Wednesday, December 10, 2008

Advent 2008: Week Two Monday

(Yes, I am terribly behind but shall plod ahead anyway.)

Having explored a little about water, we shall now begin the main part of our study of food. There are two "elementary" views we can take, depending on whether we start from the strictly chemical, or from the physiological - but we shall find them twined together anyway. What are the elementary aspects of food? Do we mean what precise chemical elements are in them? Or do we mean what does food do for the living thing: what elementary functions or duties does it accomplish? Why do we need food anyway?

And it has to be food - something edible in two ways, not just one. There is a hidden mystery in our Lord's words about His Father's goodness:
And which of you, if he ask his father bread, will he give him a stone? Or a fish, will he for a fish give him a serpent? [Lk 11:11]
What we eat must be functionally edible - something we can digest, as we can digest an egg, but not a stone. But it must also be "humanly" edible, too: we eat fish, but not serpents. (Yes, I know some people do eat rattlesnake, and they say "it tastes like chicken" - but such things were forbidden by Jewish ritual, and few people, being sensible folks, will find the idea appetising in any case!) There is also this odd little hint from Chesterton showing the stupidity of some people in these matters:
... he died through his faith in a hygienic mixture of chalk and water as a substitute for milk, which beverage he regarded as barbaric, and as involving cruelty to the cow.
[GKC The Man Who Was Thursday CW6:497]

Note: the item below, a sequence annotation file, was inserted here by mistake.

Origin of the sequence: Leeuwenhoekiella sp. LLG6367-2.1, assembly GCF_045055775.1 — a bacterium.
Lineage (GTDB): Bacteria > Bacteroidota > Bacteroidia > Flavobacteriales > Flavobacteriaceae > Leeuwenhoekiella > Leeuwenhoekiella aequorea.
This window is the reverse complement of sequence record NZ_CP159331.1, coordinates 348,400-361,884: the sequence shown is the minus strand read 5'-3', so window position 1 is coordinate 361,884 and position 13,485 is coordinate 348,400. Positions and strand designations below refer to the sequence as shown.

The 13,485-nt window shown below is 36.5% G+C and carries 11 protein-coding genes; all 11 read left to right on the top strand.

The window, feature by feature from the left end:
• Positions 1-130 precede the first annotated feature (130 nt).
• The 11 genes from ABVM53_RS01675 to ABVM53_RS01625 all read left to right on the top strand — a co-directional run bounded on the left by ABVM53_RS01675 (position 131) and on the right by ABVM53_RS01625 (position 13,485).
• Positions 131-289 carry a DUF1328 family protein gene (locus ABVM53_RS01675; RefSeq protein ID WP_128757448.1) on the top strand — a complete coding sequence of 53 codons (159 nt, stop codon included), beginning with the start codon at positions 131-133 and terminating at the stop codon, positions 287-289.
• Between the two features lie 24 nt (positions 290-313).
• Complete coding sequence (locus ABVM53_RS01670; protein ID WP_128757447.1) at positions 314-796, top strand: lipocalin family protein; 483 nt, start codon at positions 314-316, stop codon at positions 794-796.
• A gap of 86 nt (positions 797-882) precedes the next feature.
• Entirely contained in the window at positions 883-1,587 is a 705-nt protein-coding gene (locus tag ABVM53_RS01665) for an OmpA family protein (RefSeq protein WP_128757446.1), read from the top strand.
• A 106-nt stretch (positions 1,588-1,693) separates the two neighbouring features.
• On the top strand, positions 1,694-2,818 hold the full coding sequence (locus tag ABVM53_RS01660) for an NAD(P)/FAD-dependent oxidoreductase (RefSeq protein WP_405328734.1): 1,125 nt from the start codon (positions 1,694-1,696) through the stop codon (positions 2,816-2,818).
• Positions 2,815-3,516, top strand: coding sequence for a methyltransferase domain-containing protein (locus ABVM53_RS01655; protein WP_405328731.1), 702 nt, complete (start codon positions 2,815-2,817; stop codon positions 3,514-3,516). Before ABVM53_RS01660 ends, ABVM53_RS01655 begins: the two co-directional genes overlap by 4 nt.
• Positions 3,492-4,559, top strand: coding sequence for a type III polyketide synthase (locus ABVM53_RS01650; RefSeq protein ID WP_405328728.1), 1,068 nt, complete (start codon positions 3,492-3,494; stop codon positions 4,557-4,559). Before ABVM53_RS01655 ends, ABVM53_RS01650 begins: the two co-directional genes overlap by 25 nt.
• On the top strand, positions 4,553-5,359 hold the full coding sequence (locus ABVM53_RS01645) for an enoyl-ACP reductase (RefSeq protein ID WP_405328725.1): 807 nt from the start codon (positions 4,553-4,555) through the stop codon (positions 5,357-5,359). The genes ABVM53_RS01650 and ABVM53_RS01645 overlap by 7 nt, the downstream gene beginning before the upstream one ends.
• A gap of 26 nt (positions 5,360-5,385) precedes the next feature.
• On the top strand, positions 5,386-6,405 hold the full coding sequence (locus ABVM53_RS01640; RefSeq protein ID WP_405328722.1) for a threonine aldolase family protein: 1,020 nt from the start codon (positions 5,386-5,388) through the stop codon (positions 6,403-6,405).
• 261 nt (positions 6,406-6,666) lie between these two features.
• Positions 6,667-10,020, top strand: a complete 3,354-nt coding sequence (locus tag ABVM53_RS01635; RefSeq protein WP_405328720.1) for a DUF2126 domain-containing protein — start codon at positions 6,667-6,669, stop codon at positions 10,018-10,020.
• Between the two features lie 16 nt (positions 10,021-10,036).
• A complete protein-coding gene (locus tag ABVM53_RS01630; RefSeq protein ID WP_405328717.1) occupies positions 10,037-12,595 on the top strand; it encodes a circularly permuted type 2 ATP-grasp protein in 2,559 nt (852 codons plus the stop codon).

Well. When Jesus faced the devil in the desert in the famous duel of Scripture Quotes (Lk 4) He said: "it is written that Man liveth not by bread alone, but by every word of God." [Lk 4:4 quoting Deut 8:3] Clearly we cannot live on water alone - and why? We can drink water. We can also eat salt - at least a little bit of it - but we cannot live on salt alone either. Why?

Because though we are more than half water, we are made of other things besides water - and those things get used up. And like fire, we need fuel, and our fuel gets used up.

What are we made of? What do we use for fuel? And how does food answer these questions?

These questions provide our topic for the next few days.

A rock song by Rush, as I mentioned elsewhere, states that we are made "from the dust of the stars" - and that is true. After the hydrogen and oxygen of water, the next elements which our bodies contain are these:
(Note: I am listing them in a certain pedagogical way, not in precise order of composition.)

These six - Carbon, Hydrogen, Oxygen, Nitrogen, Phosphorus, Sulfur - CHONPS - are the critical building blocks of the non-water parts of our bodies. And chief among these is Carbon.

Carbon is part of one of the "energy reactions" of stars, as are Oxygen and Nitrogen, but it is both fuel and ash, being regenerated as the Hydrogens are consumed and energy is produced. But in stars, the carbon exists in that strange form called "plasma" which is something beyond gas and even beyond flame. On earth, Carbon can be found in its elemental state, more or less pure - you most likely have some in your house. It has three strange and wonderful forms, perhaps to dignify its great and mystic character:

1. the amorphous (shapeless) form, which you may have as coal for your furnace, or as charcoal (either for art or for barbeque).
2. the "planar" form, which is graphite - it is used as a dry lubricant, or mixed with some clay to make it hard enough to use, it is found in pencils (The pencil "lead" is not the metal element "lead"!)
3. the crystalline form, which is diamond - it is used for cutting and drilling, but also as a jewel, since it is hard and also beautiful. (Only a diamond can cut a diamond, so hard it is.)

Another mystic insight is that Carbon has what we might call an "apostolic" core: its nucleus contains twelve baryons (six protons, six neutrons). I shall not make much of the numerous (and sometimes gaudy) appearances of numbers within Scripture, but that one I cannot help but delight in. Moreover, the four chemical bonds of carbon follow the same tetrahedral arrangement as the dipoles of water: